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Thread: Melot in Tristan und Isolde

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    Member bravenewworld's Avatar
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    Default Melot in Tristan und Isolde

    In the opera, Melot is one of Tristan's good friends and yet he betrays him to King Marke. Was Wagner implying that Melot was seeking to curry favour with Marke by doing this, or was Melot actually just doing the right thing (in the day-realm at least) by dutifully reporting to the King what was occuring underneath his nose and suppressing his own desire to do right by his friend? Essentially, was Melot just a simple villain or was he motivated by something beyond self-interest?

    This question has been occupying my thoughts and I'd appreciate if others could shed some light on this character.

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    Senior Member Woodduck's Avatar
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    At the end of Act 2, Tristan gives us his view on this. He says:

    This was my friend,
    exalted and dear was his devotion to me;
    for my honour and reputation
    none was more concerned than he.
    To impetuousness
    he drove my heart;
    he led the crowd
    that urged me
    to add to my honour and renown
    and to give you to the King as bride!
    The sight of you, Isolde,
    blinded him too.

    Out of jealousy I was betrayed
    by my friend
    to the King, whom I had betrayed.

    At the beginning of the act, Brangaene warns Isolde:

    But there was one,
    as I clearly perceived,
    who looked only into Tristan's eyes.
    With a threatening gaze
    full of malevolent guile
    he sought to find in his expression
    whatever would serve his purpose.
    Spitefully listening
    I have often found him.
    Of him who secretly sets snares for you both,
    of Melot, be warned!
    What makes me suspect him
    makes him dear to you!
    From Tristan to Mark
    is Melot's path:
    there he sows malignant seeds.
    Those who decided today
    on this night hunt,
    so promptly and quickly planned,
    have a nobler quarry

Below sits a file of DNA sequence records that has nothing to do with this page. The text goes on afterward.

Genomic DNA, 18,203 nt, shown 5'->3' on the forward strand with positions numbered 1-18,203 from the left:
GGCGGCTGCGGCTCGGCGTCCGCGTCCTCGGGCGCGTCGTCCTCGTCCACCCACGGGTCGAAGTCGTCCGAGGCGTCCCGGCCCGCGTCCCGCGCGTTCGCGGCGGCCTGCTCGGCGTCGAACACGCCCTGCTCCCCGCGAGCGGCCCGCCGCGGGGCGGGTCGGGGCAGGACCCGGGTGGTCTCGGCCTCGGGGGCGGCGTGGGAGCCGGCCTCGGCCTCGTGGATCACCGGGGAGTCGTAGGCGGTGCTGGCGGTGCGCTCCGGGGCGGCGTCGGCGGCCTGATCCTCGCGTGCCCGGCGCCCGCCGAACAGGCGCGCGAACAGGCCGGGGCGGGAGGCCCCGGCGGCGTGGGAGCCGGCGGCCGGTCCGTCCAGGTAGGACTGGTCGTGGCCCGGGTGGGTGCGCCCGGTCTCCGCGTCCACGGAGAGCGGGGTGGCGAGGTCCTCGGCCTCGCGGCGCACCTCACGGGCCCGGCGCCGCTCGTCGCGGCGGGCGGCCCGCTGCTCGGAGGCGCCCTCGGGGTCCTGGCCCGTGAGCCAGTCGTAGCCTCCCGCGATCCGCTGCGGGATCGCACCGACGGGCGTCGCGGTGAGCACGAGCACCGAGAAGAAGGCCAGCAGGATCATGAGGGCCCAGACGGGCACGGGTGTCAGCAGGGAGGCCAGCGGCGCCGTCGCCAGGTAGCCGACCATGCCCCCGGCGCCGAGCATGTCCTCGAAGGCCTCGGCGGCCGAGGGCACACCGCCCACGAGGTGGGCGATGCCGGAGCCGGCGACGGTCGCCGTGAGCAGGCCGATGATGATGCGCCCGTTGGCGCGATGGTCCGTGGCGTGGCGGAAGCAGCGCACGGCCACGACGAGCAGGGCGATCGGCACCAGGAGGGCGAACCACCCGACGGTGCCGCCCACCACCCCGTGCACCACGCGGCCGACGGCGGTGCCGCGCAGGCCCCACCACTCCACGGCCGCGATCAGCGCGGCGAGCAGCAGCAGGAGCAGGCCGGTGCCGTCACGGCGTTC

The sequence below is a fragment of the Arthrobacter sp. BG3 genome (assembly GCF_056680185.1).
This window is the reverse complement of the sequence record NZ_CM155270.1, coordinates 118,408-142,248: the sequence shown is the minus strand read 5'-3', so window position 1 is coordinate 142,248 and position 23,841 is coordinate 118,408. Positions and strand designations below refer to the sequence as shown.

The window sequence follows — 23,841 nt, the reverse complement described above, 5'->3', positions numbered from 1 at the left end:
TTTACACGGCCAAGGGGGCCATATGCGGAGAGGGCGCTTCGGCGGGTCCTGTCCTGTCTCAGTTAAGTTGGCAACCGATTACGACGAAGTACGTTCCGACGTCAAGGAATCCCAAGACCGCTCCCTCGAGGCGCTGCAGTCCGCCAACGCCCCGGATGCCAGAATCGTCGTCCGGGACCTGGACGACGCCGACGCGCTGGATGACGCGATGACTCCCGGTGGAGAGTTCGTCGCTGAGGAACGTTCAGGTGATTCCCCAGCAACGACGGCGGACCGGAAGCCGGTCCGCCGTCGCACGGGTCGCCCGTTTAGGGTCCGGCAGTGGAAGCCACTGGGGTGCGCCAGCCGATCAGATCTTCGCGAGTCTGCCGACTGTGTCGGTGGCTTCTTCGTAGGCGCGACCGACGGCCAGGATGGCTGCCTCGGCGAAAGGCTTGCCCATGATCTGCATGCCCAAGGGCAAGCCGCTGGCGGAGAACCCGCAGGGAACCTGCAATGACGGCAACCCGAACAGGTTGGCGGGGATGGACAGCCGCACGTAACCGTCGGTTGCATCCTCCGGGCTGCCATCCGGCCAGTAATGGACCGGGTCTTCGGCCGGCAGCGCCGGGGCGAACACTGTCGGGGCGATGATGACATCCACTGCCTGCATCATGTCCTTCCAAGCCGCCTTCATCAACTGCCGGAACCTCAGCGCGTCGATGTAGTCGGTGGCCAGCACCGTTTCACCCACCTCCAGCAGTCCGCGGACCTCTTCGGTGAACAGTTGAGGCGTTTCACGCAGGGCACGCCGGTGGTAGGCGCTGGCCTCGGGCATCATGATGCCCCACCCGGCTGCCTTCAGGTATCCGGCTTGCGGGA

than you imagine
    as the target of their huntsmen's cunning.


    Tristan's perception that Melot was moved by jealousy to plot against him seems most plausible. The "nobler quarry" to which Brangaene refers may well be Isolde herself. In any case it appears that Melot's relationship with Tristan was not without ulterior motive.
    Last edited by Woodduck; Oct-11-2018 at 00:05.

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    Senior Member DavidA's Avatar
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    Melot has of course uncovered treachery in that Tristan has taken the Kings girl. But as Wagner wrote the opera when under the spell of infatuation with another man's wife he presumably saw Melot as a villain. In the case of sexual infatuation things become rather complicated!

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    It seems that the Melot of the opera is a conflation of two characters in the Tristan of Gottfried von Strassburg.

    Marjodoc was a baron who "sought Tristan's friendship for the sake of the charming Queen, for whom he had a secret attachment." He wasn't an old friend, but one of the people who had lost influence once it was revealed that the new arrival Tristan was Mark's nephew. At any rate after being friendly with Tristan to get at Isolde, Marjodoc chanced upon seeing Tristan and Isolde together and was upset because he wanted to be the one having the affair with the Queen, but didn't say anything at the moment because he was scared of what Tristan would do to him. Marjodoc went to Mark and told him of a rumor about Tristan and Isolde, but even working together they could not catch the lovers.